A new breed of middleware systems consists of software that pulls together much of the new and old technology found in call centers, and adds new functionality for the changing legislative, regulatory, and security landscape.
Posted Mar 22, 2004
Over the past several years many of the technical solutions for contact centers have met either front-end, customer- or agent-facing requirements or back-end, mass-storage needs. CRM, customer interaction management (CIM), and other front-end software systems, as well as such tools as predictive dialers, automated call directors (ACDs), and interactive voice response systems (IVRs), have become a mainstay of telemarketing companies, service bureaus, and enterprise contact centers. And robust, relational databases and data warehouses have proven their worth as reliable back-end storage systems.
But while these technical advancements address those aspects of call center operations at either end of the equation, often these new technologies don't work well together. Many call centers have become veritable hodgepodges of technology, with multiple dialers, numerous software solutions, disparate data hosts, and costly legacy systems. Coordination between front- and back-end systems is often left to the manual efforts of administrators or managers. And human error, negligence, and haphazard procedures can wreak havoc on contact center operations.
What has been missing, and what new middleware systems provide, is a panoramic, all-encompassing view of call center operations so that all the disparate pieces that comprise a center's system can be melded into an effective and efficient solution.
This new breed of middleware systems consists of software that not only pulls together much of the new and old technology that is found in call centers--a considerable feat in its own right--but also adds new functionality for the changing legislative, regulatory, and security landscape (see Figure 1).
Pulling it all together
The right kind of middleware systems can solve the age-old question of centralized versus decentralized call center operations. In recent years the pendulum has swung toward decentralized call centers for several reasons. With communications costs dropping as a percentage of a contact center's operating budget, it matters little where individual centers are located. Many contact center operators now operate in lower-cost offshore or domestic regions. In addition, multiple contact centers executing the same marketing campaign can be more effective by capitalizing on language, cultural, and regional differences. And from the standpoint of business continuity, disaster recovery, and workload balancing, multiple contact centers make sense. The call load can be shifted among geographically separate call centers should a technical problem, such as a power outage, develop at one center. Data records, campaigns, and contact strategies can be mirrored among call centers in the event a disaster should strike the central call center.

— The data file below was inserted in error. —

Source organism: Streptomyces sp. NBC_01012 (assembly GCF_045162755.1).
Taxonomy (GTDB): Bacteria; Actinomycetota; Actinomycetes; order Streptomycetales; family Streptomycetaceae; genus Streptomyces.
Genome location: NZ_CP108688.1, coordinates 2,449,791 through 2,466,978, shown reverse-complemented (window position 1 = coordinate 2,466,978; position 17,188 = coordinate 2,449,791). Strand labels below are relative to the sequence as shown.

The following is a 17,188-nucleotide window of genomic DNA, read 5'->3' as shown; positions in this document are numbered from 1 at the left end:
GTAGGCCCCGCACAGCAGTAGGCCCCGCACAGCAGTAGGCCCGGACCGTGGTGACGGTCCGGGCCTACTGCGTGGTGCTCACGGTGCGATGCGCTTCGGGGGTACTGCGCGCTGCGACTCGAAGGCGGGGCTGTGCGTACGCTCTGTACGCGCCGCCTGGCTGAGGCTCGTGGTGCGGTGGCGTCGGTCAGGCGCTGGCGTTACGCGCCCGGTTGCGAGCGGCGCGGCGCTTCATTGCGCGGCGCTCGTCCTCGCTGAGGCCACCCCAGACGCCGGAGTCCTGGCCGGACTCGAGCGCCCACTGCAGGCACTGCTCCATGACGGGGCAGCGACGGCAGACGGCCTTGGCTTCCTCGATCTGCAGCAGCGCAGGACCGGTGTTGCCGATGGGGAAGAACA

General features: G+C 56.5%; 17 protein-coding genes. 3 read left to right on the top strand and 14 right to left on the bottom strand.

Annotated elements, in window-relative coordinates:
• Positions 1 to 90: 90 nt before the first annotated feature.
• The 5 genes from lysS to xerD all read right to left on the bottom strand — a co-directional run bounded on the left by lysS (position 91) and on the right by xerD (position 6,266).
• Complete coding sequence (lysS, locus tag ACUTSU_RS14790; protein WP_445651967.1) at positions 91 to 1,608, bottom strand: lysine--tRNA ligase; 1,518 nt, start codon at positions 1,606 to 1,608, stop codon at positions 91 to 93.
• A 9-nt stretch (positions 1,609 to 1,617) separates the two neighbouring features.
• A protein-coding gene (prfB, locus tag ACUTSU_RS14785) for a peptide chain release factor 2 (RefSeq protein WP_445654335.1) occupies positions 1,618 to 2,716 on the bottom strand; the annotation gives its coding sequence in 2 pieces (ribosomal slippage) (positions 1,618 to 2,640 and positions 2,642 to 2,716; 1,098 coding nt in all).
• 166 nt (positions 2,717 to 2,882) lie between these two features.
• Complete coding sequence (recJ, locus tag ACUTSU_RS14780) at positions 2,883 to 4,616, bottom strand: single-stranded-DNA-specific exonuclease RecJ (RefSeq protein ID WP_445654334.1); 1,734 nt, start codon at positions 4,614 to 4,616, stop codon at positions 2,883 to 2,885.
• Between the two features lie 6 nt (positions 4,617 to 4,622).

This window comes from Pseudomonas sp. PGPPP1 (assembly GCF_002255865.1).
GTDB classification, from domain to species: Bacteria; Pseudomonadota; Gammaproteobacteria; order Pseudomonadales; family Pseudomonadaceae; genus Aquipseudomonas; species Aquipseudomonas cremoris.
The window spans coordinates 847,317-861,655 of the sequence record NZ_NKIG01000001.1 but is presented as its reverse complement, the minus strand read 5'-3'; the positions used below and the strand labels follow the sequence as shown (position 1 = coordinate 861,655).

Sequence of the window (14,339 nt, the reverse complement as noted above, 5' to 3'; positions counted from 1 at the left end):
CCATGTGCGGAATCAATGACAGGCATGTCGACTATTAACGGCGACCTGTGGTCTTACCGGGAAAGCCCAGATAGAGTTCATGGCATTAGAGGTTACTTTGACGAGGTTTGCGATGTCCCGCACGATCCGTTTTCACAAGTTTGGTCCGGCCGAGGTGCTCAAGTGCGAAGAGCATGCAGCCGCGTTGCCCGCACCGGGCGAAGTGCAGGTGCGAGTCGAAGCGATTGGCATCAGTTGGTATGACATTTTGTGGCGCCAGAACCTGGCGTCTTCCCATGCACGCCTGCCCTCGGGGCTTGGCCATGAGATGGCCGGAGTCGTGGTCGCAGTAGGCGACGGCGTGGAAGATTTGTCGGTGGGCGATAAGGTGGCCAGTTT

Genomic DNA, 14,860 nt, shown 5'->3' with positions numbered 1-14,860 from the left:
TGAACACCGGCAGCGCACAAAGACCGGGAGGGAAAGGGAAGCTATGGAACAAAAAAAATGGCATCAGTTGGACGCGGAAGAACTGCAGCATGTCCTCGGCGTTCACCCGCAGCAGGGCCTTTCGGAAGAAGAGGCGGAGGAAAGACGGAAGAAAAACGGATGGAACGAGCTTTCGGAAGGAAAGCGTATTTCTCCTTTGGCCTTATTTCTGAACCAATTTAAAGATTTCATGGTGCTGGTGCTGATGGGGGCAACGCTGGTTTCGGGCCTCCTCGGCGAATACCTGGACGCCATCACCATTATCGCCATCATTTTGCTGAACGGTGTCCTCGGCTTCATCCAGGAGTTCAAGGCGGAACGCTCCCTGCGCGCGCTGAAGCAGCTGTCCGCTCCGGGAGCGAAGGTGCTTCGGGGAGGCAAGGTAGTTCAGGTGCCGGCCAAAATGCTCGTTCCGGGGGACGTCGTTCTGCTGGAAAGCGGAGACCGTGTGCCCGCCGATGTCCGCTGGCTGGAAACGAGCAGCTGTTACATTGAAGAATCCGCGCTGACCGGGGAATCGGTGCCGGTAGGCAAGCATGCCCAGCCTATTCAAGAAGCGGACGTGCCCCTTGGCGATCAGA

Unfortunately, totally denaturalized call center operations are more difficult to manage and looser management and operational procedures often lead to higher costs, reduced productivity, or both. Far-flung call centers may miss out on many of the benefits of centralized operations, such as economies of scale, real-time management control, business intelligence gathering, strict security, and others.
Middleware systems deliver the benefits of decentralized operations and, simultaneously, centralized management. The resulting system, when taken as a whole, is more effective, it supports more productive agents and it has lower costs for a faster return on investment for all of the technology in the system. Even with call centers located half way around the globe or halfway around the block, middleware systems running on one secure server can provide the connectivity that's needed for making each center's disparate set of hardware and software technologies into one cohesive system.
Rules, regulations, and legislation
The newer middleware systems go beyond being simply glue software that holds the pieces of the overall system together. They provide functionality not found anywhere else in a call center's technology repertoire. This functionality can be critical to solving two of the more nettlesome problems facing the call center industry today. Do-not-call legislation and regulations that are just now emerging regarding data security pose severe risks of fines, sanctions, and public embarrassment for contact centers and their clients.
No matter where the lists and data is coming from or where it is going in a network of multiple call center branches, a middleware system with sophisticated functionality can check all state and federal DNC databases and drop the records that must be deleted to bring the call center into compliance with all of the many laws. Middleware systems can even be programmed to meet any idiosyncratic requirements of states and local governing bodies before any records are provided by the middleware system to automatic dialers and local agents.
About the Author
Rick Welding is executive vice president of sales and marketing for Positive Software Systems, a Dallas-based provider of software solutions proven to optimize sales and collection activities for telemarketing companies, service bureaus and enterprise contact centers. For more information, visit www.positivesoftware.com.
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